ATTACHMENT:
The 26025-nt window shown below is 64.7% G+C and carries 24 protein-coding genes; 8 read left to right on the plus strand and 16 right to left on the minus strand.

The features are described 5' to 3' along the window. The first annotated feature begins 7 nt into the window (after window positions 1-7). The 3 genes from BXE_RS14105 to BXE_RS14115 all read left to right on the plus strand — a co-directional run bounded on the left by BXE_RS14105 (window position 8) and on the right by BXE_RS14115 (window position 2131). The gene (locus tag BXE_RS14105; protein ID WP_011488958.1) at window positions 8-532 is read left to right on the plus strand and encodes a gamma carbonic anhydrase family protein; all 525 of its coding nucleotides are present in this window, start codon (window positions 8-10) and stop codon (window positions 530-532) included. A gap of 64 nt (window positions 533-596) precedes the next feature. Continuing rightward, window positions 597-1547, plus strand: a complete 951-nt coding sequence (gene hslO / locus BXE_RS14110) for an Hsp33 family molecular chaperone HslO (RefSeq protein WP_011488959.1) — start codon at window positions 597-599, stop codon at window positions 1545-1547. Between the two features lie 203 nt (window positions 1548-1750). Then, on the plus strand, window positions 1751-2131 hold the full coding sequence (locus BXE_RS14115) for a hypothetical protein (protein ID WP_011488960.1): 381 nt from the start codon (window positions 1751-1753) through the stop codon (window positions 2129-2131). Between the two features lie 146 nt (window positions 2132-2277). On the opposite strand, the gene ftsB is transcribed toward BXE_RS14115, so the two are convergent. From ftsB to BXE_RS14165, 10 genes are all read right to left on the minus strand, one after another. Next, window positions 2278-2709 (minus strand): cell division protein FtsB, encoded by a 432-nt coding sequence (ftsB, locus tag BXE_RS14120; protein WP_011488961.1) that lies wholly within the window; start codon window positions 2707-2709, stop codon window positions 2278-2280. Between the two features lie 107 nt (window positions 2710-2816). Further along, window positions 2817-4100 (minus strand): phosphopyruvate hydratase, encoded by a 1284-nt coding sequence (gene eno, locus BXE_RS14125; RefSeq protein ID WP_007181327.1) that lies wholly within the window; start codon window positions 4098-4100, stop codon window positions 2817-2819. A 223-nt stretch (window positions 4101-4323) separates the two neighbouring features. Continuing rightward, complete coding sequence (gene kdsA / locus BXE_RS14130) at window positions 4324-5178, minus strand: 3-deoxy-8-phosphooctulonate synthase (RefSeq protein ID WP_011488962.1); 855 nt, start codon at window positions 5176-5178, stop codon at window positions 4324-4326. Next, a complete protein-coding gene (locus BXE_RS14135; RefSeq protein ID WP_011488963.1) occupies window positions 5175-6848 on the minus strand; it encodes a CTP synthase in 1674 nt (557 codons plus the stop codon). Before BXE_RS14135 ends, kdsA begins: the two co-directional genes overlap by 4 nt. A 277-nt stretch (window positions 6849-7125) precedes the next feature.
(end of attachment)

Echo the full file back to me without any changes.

The 26025-nt window shown below is 64.7% G+C and carries 24 protein-coding genes; 8 read left to right on the plus strand and 16 right to left on the minus strand.

The features are described 5' to 3' along the window. The first annotated feature begins 7 nt into the window (after window positions 1-7). The 3 genes from BXE_RS14105 to BXE_RS14115 all read left to right on the plus strand — a co-directional run bounded on the left by BXE_RS14105 (window position 8) and on the right by BXE_RS14115 (window position 2131). The gene (locus tag BXE_RS14105; protein ID WP_011488958.1) at window positions 8-532 is read left to right on the plus strand and encodes a gamma carbonic anhydrase family protein; all 525 of its coding nucleotides are present in this window, start codon (window positions 8-10) and stop codon (window positions 530-532) included. A gap of 64 nt (window positions 533-596) precedes the next feature. Continuing rightward, window positions 597-1547, plus strand: a complete 951-nt coding sequence (gene hslO / locus BXE_RS14110) for an Hsp33 family molecular chaperone HslO (RefSeq protein WP_011488959.1) — start codon at window positions 597-599, stop codon at window positions 1545-1547. Between the two features lie 203 nt (window positions 1548-1750). Then, on the plus strand, window positions 1751-2131 hold the full coding sequence (locus BXE_RS14115) for a hypothetical protein (protein ID WP_011488960.1): 381 nt from the start codon (window positions 1751-1753) through the stop codon (window positions 2129-2131). Between the two features lie 146 nt (window positions 2132-2277). On the opposite strand, the gene ftsB is transcribed toward BXE_RS14115, so the two are convergent. From ftsB to BXE_RS14165, 10 genes are all read right to left on the minus strand, one after another. Next, window positions 2278-2709 (minus strand): cell division protein FtsB, encoded by a 432-nt coding sequence (ftsB, locus tag BXE_RS14120; protein WP_011488961.1) that lies wholly within the window; start codon window positions 2707-2709, stop codon window positions 2278-2280. Between the two features lie 107 nt (window positions 2710-2816). Further along, window positions 2817-4100 (minus strand): phosphopyruvate hydratase, encoded by a 1284-nt coding sequence (gene eno, locus BXE_RS14125; RefSeq protein ID WP_007181327.1) that lies wholly within the window; start codon window positions 4098-4100, stop codon window positions 2817-2819. A 223-nt stretch (window positions 4101-4323) separates the two neighbouring features. Continuing rightward, complete coding sequence (gene kdsA / locus BXE_RS14130) at window positions 4324-5178, minus strand: 3-deoxy-8-phosphooctulonate synthase (RefSeq protein ID WP_011488962.1); 855 nt, start codon at window positions 5176-5178, stop codon at window positions 4324-4326. Next, a complete protein-coding gene (locus BXE_RS14135; RefSeq protein ID WP_011488963.1) occupies window positions 5175-6848 on the minus strand; it encodes a CTP synthase in 1674 nt (557 codons plus the stop codon). Before BXE_RS14135 ends, kdsA begins: the two co-directional genes overlap by 4 nt. A 277-nt stretch (window positions 6849-7125) precedes the next feature.